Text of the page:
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Natures Real Vampires
Dracula's Got Nothing Compared To These Real Bloodsuckers
Real blood sucking vampires, that classic iconic symbol of Halloween, live among us. No they are not suave, charismatic villains or supernatural ghoulish entities, they are real life animals found, perhaps in your very own backyard.
Certain animals, known as hermatotrophs, feed on blood. Blood is a nutrient rich fluid and can be taken with minimal effort on the part of the blood sucking vampire - like animal. Most of these animals are small, worms and various species of arthropods, but some, like the vampire bat are mammals.
This Halloween learn about the real vampires among us.For more about this photo and the vampire squid, click here
The Vampire Bat
Three species of bat - the Common Vampire Bat, the Hairy-legged Vampire Bat and the White Winged Vampire Bat are the only species of bats that feed solely on blood. All three can be found in the Americas.
All three species vary in physical appearance but share a few common characteristics. They generally have a short tail membrane, very small ears, a specialized teeth adapted for cutting and a digestive system adapted for their liquid diet. Vampire bats saliva also contains a special substance called draculin which prevents its prey's blood from clotting, therefore enabling the blood to continue to flow as they lap it up while feeding. Inside the vampire bats brain, they have a well developed sound processing center which can detect the regular breathing sounds of the sleeping animals they use as food sources.
Since a vampire bat can only survive two days without a meal of blood and they cannot necessarily find food every day, they often share food with each other. One bat may regurgitate a small amount of blood to help sustain another member of the colony. This is an example of reciprocal altruism in nature. Vampire share close family bonds and will even adopt the young of other individuals who have lost a parent.The super cool photo you see here as well as lots of interesting information about the vampire bat can be found at The Ever So Strange Animal Almanac
This Halloween, Bring The Vampire Bat Home For The Kids
Using a horror style approach to teach about nature, this wonderful book is an excellent resource for children in grades 2-4. It provides an introduction to small beasts such as the vampire bat that humans either fear or find disgusting
Blood Sucking Leeches
The blood sucking Haemophagic leech is a parasite. Like all parasitic relationships, the host is harmed as the parasite (leech) benefits from the relationship. Classified as an annelid or segmented worm, the leech is related to the common earthworm and can be found in many of the same ecosystems that earthworm resides in. Shallow ponds, lakes and marshes are its preferred habitat as it is aquatic although some leeches are amphibious and some are land dwelling.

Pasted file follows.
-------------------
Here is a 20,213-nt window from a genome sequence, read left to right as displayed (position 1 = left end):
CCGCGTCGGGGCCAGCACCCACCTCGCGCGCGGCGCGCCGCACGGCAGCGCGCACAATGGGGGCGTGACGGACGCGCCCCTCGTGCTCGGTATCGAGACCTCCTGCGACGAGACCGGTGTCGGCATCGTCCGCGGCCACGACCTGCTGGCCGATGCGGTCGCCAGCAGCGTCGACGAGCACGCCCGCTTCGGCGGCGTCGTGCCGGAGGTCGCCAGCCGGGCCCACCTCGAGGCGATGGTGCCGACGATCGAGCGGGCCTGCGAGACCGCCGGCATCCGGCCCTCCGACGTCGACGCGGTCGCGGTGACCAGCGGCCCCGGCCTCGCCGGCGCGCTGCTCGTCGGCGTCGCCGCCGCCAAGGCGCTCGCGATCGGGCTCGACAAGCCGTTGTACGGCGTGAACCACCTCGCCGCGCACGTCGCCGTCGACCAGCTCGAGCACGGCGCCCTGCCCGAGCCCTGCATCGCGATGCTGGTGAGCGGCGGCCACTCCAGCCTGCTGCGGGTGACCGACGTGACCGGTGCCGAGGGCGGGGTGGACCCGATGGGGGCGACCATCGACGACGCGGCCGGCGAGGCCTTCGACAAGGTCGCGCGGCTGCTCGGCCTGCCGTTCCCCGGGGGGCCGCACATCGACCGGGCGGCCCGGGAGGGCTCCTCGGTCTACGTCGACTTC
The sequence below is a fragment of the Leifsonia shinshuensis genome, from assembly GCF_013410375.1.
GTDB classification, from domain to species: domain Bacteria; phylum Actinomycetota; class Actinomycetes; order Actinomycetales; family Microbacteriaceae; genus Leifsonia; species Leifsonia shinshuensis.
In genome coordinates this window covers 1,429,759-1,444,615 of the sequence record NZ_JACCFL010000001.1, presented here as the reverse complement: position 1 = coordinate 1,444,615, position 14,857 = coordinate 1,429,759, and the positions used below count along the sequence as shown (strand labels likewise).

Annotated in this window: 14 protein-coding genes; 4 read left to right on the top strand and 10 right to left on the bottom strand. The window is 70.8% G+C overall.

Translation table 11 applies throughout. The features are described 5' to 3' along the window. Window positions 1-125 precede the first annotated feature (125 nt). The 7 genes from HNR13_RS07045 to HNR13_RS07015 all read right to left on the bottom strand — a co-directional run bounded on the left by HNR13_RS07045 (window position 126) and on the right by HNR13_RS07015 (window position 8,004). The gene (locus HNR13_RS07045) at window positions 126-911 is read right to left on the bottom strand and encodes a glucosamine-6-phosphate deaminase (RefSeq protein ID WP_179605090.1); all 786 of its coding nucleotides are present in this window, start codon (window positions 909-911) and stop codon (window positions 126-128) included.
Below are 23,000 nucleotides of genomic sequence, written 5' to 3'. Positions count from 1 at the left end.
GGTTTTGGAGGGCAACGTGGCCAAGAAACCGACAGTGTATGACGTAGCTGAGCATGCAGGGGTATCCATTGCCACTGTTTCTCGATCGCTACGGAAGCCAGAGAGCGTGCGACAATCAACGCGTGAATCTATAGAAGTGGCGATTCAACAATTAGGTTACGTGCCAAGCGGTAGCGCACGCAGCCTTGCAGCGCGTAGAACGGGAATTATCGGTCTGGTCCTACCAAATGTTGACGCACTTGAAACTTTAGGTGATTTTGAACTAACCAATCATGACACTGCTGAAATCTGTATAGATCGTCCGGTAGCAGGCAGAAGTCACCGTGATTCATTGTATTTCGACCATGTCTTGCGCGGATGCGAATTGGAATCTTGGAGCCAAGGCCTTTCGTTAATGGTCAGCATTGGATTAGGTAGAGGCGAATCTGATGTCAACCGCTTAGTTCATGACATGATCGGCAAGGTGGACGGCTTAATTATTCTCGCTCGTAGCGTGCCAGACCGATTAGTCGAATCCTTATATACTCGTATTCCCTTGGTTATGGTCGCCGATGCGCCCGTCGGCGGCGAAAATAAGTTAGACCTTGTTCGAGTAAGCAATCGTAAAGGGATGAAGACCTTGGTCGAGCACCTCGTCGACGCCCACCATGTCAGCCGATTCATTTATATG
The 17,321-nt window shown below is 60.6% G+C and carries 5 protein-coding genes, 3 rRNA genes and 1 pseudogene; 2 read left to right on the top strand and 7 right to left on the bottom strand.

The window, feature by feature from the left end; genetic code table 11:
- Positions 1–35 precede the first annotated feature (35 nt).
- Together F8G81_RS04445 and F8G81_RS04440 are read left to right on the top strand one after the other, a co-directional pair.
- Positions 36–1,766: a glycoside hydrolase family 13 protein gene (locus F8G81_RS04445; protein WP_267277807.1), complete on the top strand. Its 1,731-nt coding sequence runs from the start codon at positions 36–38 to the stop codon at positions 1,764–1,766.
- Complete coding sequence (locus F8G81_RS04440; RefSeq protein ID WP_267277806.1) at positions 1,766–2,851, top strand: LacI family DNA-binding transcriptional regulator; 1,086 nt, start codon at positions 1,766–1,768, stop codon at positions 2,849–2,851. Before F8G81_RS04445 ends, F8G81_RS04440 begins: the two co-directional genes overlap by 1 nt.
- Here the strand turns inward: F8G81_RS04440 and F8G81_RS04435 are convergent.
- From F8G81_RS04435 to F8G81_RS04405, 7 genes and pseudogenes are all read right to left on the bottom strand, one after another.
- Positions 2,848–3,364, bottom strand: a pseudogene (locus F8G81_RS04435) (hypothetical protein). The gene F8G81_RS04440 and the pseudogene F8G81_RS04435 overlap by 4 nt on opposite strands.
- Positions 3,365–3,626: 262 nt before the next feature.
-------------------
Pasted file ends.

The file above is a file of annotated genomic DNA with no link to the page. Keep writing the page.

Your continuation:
Like the vampire bat, the blood feeding leech releases an anesthetic to prevent the host from feeling the leech as it feeds. It attaches to the host with a sucker formed from the first six segments of its body and then uses a combination of mucus and suction to stay attached while it secretes an anti-clotting enzyme, called hirudin into the host's blood stream.
An interesting fact about leeches is that they are hermaphrodites, and each one of them has both female and male reproductive organs. Reproduction occurs through reciprocal fertilization. Also interesting to note is that leeches have been used in medicine dating as far back as 2,500 years ago and are still used today.Image and interesting article about the leech can be found here
Blood Sucking Insects
Of course the mosquito comes to mind when one thinks about blood sucking insects. Male mosquitoes feed on nectar and plant juices while the female mosquito feeds on blood. She needs this nutrient rich blood in order to produce eggs. There are about 3,500 species of mosquitoes found throughout the world and in some places mosquitoes that feed on humans can be vectors for disease transmission. The female mosquito will detect its intended victim by detecting carbon dioxide CO2 from a distance.
Bed bugs are another insect that feed mainly on blood, mostly the blood of humans. Like other 'vampire' animals, they secrete a substance into the wound to prevent coagulation. They also feed at night when their victims lie sleeping. During the day, bed bugs hide in cracks and crevices, wall outlets, behind baseboards, wallpaper and pictures, between bed joints and slats, along the seams of mattresses and in bed linens. Because of this and their small size, they are hard to locate and hard to eradicate. Thankfully, they do not transmit any human pathogen, they just red, swollen and itchy skin.
Members of the arachnid family, ticks are another tiny blood sucking insect that plaques humans and other animal populations. To feed, A tick will insert its cutting mandibles into a host and then insert its feeding tube into the skin. The feeding tube is covered with recurved teeth and will anchor the tick in place. Ticks will seek a host by heat emitted or carbon dioxide respired.